7. I was pleasantly surprised Mike Trout was named AL MVP. He means far more to the Angels than Mookie Betts means to the Red Sox or Jose Altuve means to the Astros or Zach Britton means to the Orioles. He’s more important to his franchise than any other player. I do not think this means a sea change is coming to the voting though. A bunch of guys on non-postseason teams aren’t going to start winning MVP the same way pitchers with 13 wins didn’t start winning the Cy Young after Felix Hernandez in 2010. This was basically randomness at work. The 30 voters this year just so happened to vote Trout over Betts, and it was a close vote. Trout won by a mere 45 points (356-311). Pick some other random combination of 30 voters from the 600+ BBWAA members and Betts probably wins. Heck, give all 600+ a vote and Betts probably wins. By at least one measure, Trout is the greatest player in history through age 24. Having just one MVP after these five seasons would have been ridiculous. Two is much better.
8. The 2017 Hall of Fame ballot was announced earlier this week, and it includes some notable first-timers. Among them is Manny Ramirez, who is going to give us a decent preview of A-Rod‘s Hall of Fame chances. Manny is the litmus test. Both Manny and A-Rod have first ballot Hall of Fame credentials, and they also both served suspensions stemming from PEDs. Manny served two, in fact. I don’t think either player will get into Cooperstown for that reason. If Ramirez gets, say, 10% of the vote in his first year on the ballot, he (and A-Rod) have basically zero shot at induction. If he gets something like 40% or 50% of the vote, there’s at least a small ray of hope. Assuming Rodriguez’s playing career is over, he’ll be Hall of Fame eligible for the first time in 2022. Will enough change between now and 2031, the final year of A-Rod’s ten years on the ballot, to get Alex in? Possibly, sure. I think he (and Manny) are facing long odds though.
Here is tonight’s open thread. The Knicks and Islanders are both playing and there’s a ton of college basketball on as well. Discuss those games or whatever else right here.
There are only nine days remaining until the current Collective Bargaining Agreement expires. MLB and the MLBPA insist they are optimistic a new deal will be reached and I continue to believe them because both sides have too much to lose with a work stoppage. Besides, they could agree to continue negotiating after December 1st while operating under the current rules. We’ll see what happens. Here are some bits of news and notes.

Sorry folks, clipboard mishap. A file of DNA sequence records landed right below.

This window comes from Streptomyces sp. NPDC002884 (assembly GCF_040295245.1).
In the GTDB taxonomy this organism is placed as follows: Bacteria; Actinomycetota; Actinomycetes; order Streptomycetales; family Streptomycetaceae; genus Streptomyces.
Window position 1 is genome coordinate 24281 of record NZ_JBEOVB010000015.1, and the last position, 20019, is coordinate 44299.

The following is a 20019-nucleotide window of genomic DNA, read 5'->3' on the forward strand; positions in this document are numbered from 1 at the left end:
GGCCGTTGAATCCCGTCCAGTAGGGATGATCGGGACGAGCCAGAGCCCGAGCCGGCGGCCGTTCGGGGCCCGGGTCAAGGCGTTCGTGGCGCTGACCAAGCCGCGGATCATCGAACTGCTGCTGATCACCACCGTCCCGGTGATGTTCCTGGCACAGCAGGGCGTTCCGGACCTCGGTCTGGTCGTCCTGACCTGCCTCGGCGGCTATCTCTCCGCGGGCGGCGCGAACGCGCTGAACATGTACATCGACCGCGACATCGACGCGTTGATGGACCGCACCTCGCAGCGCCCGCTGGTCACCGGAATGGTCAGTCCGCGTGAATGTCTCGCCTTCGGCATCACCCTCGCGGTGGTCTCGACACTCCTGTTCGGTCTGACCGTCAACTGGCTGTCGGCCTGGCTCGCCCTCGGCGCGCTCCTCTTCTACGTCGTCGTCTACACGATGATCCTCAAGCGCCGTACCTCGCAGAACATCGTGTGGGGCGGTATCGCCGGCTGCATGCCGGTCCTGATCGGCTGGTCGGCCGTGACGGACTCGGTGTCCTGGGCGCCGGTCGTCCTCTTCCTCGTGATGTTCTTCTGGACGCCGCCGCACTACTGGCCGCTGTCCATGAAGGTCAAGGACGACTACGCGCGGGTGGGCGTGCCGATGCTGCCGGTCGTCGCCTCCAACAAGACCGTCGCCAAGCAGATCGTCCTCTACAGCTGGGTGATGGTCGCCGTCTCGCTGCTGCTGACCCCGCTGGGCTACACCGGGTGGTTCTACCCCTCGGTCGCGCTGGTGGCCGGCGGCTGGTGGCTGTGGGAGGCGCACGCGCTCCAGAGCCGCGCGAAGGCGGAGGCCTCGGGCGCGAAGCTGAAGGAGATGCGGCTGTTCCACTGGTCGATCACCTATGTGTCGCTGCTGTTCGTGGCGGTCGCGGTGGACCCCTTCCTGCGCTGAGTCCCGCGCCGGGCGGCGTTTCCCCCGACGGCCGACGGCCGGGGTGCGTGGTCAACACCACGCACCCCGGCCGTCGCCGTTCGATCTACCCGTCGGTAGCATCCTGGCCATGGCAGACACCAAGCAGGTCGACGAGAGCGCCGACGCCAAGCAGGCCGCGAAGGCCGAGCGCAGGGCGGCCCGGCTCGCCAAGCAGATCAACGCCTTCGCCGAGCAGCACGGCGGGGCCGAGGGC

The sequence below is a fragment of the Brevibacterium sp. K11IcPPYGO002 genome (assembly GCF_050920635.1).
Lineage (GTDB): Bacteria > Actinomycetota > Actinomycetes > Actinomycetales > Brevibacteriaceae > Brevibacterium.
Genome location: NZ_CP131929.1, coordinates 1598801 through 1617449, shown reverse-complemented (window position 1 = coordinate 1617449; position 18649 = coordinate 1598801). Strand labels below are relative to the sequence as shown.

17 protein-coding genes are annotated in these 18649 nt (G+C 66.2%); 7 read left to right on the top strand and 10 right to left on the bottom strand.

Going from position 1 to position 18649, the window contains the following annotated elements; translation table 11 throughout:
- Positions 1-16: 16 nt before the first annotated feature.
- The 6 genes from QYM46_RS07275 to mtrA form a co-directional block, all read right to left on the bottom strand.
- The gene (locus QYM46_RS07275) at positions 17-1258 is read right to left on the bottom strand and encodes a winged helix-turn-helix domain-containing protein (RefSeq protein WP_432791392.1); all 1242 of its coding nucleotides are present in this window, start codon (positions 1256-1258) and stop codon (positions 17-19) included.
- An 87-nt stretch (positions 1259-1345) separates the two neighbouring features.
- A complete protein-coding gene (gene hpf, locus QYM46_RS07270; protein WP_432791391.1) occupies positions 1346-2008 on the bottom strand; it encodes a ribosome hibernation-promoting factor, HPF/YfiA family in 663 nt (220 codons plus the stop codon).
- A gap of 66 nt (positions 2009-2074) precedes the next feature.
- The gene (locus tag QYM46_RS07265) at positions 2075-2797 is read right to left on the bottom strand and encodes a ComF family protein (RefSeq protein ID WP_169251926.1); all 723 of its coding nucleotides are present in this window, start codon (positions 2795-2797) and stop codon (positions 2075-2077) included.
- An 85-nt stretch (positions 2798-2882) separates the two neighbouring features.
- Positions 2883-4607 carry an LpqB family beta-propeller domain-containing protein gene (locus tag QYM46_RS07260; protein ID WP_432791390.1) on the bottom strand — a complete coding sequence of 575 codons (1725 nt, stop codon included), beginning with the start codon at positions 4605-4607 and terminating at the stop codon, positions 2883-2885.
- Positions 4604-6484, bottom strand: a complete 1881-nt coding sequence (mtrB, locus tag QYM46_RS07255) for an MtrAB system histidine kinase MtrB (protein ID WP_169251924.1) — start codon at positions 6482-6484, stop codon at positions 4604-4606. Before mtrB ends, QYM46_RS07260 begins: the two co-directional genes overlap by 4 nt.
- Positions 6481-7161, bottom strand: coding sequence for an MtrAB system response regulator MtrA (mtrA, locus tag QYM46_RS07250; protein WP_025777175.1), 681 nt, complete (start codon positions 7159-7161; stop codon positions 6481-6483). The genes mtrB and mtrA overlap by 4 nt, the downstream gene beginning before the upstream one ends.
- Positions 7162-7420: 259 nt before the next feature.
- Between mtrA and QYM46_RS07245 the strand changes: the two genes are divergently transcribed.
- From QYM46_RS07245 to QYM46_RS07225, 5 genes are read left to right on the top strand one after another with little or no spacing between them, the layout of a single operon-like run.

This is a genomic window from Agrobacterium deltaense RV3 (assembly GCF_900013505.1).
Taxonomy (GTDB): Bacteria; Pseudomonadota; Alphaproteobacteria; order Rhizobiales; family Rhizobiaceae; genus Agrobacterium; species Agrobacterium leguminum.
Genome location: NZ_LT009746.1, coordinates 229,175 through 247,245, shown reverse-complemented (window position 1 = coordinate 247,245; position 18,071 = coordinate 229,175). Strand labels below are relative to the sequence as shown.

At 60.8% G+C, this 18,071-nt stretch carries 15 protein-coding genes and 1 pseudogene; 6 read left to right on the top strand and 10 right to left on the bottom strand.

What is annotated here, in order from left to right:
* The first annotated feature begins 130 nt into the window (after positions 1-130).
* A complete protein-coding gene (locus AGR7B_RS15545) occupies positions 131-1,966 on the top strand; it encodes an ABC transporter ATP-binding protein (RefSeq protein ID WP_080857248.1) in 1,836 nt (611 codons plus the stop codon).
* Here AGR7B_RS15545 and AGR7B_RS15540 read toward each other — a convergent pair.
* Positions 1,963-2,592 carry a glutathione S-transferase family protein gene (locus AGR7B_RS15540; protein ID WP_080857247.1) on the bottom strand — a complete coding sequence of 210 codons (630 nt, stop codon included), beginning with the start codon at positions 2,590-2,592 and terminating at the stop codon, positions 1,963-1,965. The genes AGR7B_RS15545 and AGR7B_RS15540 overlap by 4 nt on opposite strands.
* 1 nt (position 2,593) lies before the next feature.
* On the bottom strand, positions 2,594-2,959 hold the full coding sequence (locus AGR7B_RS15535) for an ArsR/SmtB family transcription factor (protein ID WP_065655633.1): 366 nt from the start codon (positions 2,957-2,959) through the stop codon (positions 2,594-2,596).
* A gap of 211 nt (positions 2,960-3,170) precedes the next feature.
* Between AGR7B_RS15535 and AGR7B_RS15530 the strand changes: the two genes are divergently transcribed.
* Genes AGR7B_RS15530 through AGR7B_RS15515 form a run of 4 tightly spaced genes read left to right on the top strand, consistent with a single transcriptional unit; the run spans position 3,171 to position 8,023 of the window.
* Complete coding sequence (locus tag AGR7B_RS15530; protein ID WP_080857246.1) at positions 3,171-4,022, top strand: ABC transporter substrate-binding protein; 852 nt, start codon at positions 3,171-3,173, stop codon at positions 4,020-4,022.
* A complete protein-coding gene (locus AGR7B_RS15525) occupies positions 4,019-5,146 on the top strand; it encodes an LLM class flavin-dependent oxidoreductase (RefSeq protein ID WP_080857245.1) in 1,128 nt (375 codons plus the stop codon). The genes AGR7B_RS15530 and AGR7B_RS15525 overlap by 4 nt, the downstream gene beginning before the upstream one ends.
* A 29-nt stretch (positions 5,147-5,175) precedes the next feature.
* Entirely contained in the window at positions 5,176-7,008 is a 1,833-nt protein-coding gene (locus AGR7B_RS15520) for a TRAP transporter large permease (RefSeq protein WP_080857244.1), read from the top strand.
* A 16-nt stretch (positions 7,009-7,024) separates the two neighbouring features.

Chapman would “love” to be a Yankee again
Apparently Aroldis Chapman‘s brief stint with the Yankees has left him wanting more. He would welcome the opportunity to wear pinstripes again. “I would love to be a Yankee again,” said Chapman to Ray Negron. “This is business and the Yankees know that … They took a chance on me (during the legal trouble last year) and I will always be grateful.”
The Yankees are reportedly in on all the big free agent relievers and I feel like a reunion with Chapman is inevitable. They know him and he won’t cost a draft pick. Plus he’s still pretty young (29 in February) and should have plenty of prime years left. I do wonder how Chapman will perform when he inevitably loses some velocity, but that’s a question for another time. The Yankees want another elite reliever and Chapman is their top target.
Yankees to play first game of 2017
The Yankees are going to play the very first game of the 2017 season. ESPN released their Opening Day(s) broadcast schedule, and the Yankees and Rays are slated to open the season at 1pm ET on Sunday, April 2nd. The Giants and Diamondbacks will play the second game of the year at 4pm ET the same day. Here’s the full ESPN broadcast schedule for the Opening Day festivities.